But it wasn't about the political issues you claim. No, you and Murdoch were denied a seat at the Current TV bargaining table for reasons much more pedestrian -- namely, indifference and miserliness.
Or, to quote a source close to the just-shy-of-$500 million transaction that delivered cable news channel Current TV to Al Jazeera last week: "There wasn't anyone who had both the interest and the means that was philosophically unacceptable, so it never really came up. Thinking whether they would have sold to someone 'philosophically challenging' because that party would have paid a big price is purely hypothetical."
Far from hypothetical, in contrast, was Al Jazeera's desire to penetrate the U.S. news market. Indeed, if there's an uncovered aspect to the decision of left-leaning Al Gore and Joel Hyatt to sell Current TV, it's the serendipitous sympathy between these two sellers and the Pan-Arabian news-gathering operation that ultimately won an auction featuring, at one point, 40 prospects.
As Hyatt himself wrote in a staff memo about the Qatar-funded news network with more than 80 bureaus, "Al Jazeera was founded with the same goals we had for Current: To give voice to those whose voices are not typically heard; to speak truth to power; to provide independent and diverse points of view; and to tell the important stories that no one else is telling." And so the mission set forth by Gore and Hyatt on launching Current TV in 2005 has the promise, at least, to outlive their ownership.
This wasn't at all clear when, in September, Current TV retained Raine Group LLC and JPMorgan Chase & Co. to explore strategic options. The investment banks, after canvassing the usual suspects, eventually narrowed the field to a dozen and then to a handful. Throughout it all, though, the bidding group maintained representation from new and old media.
That deep-pocketed new media failed to go the distance struck some observers as surprising. After all, they note, Google Inc. co-founder Sergey Brin not only appeared at Current TV's San Francisco launch party but called the two companies' Google Current partnership, which provided the cable channel twice-an-hour updates on top Internet searches, "an extraordinary opportunity."
Yahoo! Inc. also partnered with Current TV, setting up a so-called Yahoo! Current Network on the new media company's website in 2006. The effort was disbanded after several months but not before the partnership's first four channels -- Current Buzz, Current Traveler, Current Action and Current Driver -- established themselves as Yahoo Video's most popular offerings.
As for old media, the issue appears to have been valuation. What's a cable channel worth that's barely breaking even, if that, when traditional metrics confer a value of 13-to 16-times Ebitda? Or how do you get to $500 million when an alternative metric places a limit of $2 per subscriber on Current TV's 40 million subscription base?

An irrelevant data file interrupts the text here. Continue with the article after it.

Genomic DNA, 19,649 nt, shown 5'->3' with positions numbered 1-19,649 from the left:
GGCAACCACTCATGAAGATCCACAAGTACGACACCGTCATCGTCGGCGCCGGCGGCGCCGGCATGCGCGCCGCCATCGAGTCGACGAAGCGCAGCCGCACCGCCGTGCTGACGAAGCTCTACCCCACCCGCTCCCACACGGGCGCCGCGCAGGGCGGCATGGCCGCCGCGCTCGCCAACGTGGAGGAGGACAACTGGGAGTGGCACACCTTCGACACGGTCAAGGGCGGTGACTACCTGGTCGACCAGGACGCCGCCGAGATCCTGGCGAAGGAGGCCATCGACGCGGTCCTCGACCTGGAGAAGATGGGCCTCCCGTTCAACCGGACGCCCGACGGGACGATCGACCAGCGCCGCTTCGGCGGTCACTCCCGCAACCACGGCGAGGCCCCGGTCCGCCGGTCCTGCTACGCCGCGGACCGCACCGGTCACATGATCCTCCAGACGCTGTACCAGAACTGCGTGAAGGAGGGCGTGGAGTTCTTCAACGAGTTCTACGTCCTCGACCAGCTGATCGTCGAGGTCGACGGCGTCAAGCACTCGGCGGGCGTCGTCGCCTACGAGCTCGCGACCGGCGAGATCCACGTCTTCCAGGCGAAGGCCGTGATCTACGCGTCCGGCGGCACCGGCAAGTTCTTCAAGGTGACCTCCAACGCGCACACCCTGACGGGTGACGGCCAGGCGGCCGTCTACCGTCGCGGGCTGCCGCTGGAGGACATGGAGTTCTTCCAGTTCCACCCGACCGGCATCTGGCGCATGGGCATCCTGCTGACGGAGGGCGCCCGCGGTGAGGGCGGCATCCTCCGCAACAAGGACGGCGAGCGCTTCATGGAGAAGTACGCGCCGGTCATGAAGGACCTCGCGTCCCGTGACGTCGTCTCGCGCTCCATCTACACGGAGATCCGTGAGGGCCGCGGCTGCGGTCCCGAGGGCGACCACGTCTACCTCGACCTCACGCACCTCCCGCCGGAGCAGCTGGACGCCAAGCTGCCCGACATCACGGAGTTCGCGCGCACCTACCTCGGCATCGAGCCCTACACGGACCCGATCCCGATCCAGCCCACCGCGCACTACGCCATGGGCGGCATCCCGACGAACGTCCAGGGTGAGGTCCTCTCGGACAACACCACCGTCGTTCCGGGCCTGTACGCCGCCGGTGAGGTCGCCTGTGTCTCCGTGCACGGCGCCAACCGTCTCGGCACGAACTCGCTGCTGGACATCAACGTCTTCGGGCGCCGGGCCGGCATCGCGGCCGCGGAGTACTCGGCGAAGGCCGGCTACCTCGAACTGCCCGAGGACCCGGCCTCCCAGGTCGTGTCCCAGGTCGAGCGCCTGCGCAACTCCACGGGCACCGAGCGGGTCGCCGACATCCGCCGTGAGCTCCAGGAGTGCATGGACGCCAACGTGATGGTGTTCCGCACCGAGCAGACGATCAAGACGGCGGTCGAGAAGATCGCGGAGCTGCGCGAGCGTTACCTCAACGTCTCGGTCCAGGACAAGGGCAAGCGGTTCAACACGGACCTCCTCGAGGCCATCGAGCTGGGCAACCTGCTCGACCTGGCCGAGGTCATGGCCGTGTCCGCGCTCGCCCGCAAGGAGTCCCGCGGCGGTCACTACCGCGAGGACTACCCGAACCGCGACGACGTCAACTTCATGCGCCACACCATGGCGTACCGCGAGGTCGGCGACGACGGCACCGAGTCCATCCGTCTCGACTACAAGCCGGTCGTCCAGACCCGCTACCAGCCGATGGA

Then again, as Macquarie Capital (USA) Inc. analyst Amy Yong explains, the appetite of old media for new assets appears to be relatively sated: "The traditional players already have real estate on cable networks and don't feel they have to bulk up that much."
That was hardly the case with Al Jazeera, which the cable analyst goes on to describe as deep-pocketed, politically motivated and almost desperate for a U.S. entry point. But Current TV, which had 51 million subscriptions before losing carriage from Time Warner Cable Inc. due to the channel's change of control, offers much more than the fully distributed channel so coveted by Al Jazeera. It also offers what a source close to the sale calls "content definitions in its distribution arrangements that specify news and information."
These definitions fit perfectly with Al Jazeera's intentions of "bringing large-scale resources to journalism," according to Hyatt in his staff memo, "something which we have not been able to do." Even more important is the minimal wiggle room the definitions leave for distributors inclined to drop the channel many Americans know best for airing post 9/11 videos of Osama bin Laden. "It was a real bull's eye," the source close to the sale says of the match between Al Jazeera's needs and Current TV's specs.
This bull's eye is what motivated Al Jazeera to pay 7 times the $70 million that an investment team led by Gore and Hyatt forked over for the channel rebranded Current TV less than eight years ago. It's also what produced an auction price that not only made the former vice president and his serial entrepreneur sidekick seem like savvy investors -- hardly a foregone conclusion based on the loss-making operation Current TV became -- but allowed the sellers to deflect interest from such right-wing outlets as Murdoch's Fox News and Beck's TheBlaze LLC. (Beck, for example, contends the price he had in mind for Current TV was $250 million.)
The question now, of course, is whether Al Jazeera can deliver content in the U.S. of the sort that has it the No. 3 news network in the U.K., after the BBC and Sky News, and has former U.S. Secretary of State Colin Powell declaring it's the only cable news network he watches. As Gore and Hyatt know all too well, winning an auction is one thing, winning an audience another.
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